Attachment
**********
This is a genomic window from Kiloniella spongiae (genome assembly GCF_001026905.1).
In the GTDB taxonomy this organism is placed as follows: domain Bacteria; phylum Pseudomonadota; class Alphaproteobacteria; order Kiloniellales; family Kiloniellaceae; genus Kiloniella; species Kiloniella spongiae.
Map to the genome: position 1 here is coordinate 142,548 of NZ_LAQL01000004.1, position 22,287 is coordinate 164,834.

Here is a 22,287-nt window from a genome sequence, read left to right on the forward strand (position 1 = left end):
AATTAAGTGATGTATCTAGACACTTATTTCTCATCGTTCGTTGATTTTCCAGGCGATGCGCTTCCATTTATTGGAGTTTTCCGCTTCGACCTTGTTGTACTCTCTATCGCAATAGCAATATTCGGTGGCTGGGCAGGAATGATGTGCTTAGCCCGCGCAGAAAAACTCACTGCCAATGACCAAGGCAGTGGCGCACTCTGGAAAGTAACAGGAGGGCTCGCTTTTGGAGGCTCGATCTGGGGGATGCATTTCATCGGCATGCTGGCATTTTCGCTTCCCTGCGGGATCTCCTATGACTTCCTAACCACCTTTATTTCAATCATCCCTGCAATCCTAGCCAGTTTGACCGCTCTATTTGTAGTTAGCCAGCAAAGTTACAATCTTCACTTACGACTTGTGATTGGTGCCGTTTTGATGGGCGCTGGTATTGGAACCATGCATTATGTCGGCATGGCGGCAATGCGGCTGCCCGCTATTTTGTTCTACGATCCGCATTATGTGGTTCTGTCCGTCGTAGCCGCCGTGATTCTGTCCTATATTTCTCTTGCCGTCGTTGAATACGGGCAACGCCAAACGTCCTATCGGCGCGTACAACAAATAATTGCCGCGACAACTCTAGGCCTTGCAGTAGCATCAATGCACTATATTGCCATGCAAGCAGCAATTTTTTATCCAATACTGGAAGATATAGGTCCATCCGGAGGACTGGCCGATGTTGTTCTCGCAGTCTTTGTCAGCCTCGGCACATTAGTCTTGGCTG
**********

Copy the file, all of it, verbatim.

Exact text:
This is a genomic window from Kiloniella spongiae (genome assembly GCF_001026905.1).
In the GTDB taxonomy this organism is placed as follows: domain Bacteria; phylum Pseudomonadota; class Alphaproteobacteria; order Kiloniellales; family Kiloniellaceae; genus Kiloniella; species Kiloniella spongiae.
Map to the genome: position 1 here is coordinate 142,548 of NZ_LAQL01000004.1, position 22,287 is coordinate 164,834.

Here is a 22,287-nt window from a genome sequence, read left to right on the forward strand (position 1 = left end):
AATTAAGTGATGTATCTAGACACTTATTTCTCATCGTTCGTTGATTTTCCAGGCGATGCGCTTCCATTTATTGGAGTTTTCCGCTTCGACCTTGTTGTACTCTCTATCGCAATAGCAATATTCGGTGGCTGGGCAGGAATGATGTGCTTAGCCCGCGCAGAAAAACTCACTGCCAATGACCAAGGCAGTGGCGCACTCTGGAAAGTAACAGGAGGGCTCGCTTTTGGAGGCTCGATCTGGGGGATGCATTTCATCGGCATGCTGGCATTTTCGCTTCCCTGCGGGATCTCCTATGACTTCCTAACCACCTTTATTTCAATCATCCCTGCAATCCTAGCCAGTTTGACCGCTCTATTTGTAGTTAGCCAGCAAAGTTACAATCTTCACTTACGACTTGTGATTGGTGCCGTTTTGATGGGCGCTGGTATTGGAACCATGCATTATGTCGGCATGGCGGCAATGCGGCTGCCCGCTATTTTGTTCTACGATCCGCATTATGTGGTTCTGTCCGTCGTAGCCGCCGTGATTCTGTCCTATATTTCTCTTGCCGTCGTTGAATACGGGCAACGCCAAACGTCCTATCGGCGCGTACAACAAATAATTGCCGCGACAACTCTAGGCCTTGCAGTAGCATCAATGCACTATATTGCCATGCAAGCAGCAATTTTTTATCCAATACTGGAAGATATAGGTCCATCCGGAGGACTGGCCGATGTTGTTCTCGCAGTCTTTGTCAGCCTCGGCACATTAGTCTTGGCTG